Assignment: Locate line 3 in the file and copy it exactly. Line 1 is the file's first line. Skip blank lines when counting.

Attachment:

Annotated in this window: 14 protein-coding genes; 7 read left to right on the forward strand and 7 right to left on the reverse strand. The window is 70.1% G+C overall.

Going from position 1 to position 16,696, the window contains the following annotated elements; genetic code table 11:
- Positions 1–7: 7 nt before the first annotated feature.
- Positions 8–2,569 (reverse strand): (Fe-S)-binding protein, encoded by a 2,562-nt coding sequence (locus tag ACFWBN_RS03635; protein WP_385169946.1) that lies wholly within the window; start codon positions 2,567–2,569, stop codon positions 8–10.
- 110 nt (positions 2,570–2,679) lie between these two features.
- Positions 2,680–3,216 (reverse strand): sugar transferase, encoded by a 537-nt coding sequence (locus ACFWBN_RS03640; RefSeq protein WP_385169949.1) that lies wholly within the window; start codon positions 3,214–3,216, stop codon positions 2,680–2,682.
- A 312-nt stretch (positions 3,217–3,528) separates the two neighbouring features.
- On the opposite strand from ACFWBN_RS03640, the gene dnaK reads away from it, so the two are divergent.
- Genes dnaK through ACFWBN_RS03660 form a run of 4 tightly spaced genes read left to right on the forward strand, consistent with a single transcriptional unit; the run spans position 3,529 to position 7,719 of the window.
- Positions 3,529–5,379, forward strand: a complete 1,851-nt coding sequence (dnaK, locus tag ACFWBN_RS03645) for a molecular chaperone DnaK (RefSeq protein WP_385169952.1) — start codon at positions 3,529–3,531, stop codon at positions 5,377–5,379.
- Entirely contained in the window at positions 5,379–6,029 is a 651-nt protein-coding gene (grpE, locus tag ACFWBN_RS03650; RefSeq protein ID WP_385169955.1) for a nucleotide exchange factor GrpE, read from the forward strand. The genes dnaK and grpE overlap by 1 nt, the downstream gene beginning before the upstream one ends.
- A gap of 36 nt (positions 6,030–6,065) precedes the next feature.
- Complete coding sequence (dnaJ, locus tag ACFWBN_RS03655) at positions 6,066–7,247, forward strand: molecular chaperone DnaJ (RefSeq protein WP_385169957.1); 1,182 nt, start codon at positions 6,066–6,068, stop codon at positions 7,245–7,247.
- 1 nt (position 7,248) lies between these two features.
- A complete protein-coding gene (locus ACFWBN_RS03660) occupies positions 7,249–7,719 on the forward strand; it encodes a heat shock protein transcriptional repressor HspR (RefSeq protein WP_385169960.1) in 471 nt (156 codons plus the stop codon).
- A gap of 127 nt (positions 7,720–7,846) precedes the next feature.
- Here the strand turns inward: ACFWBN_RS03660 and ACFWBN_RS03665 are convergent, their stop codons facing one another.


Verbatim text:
- Positions 1–7: 7 nt before the first annotated feature.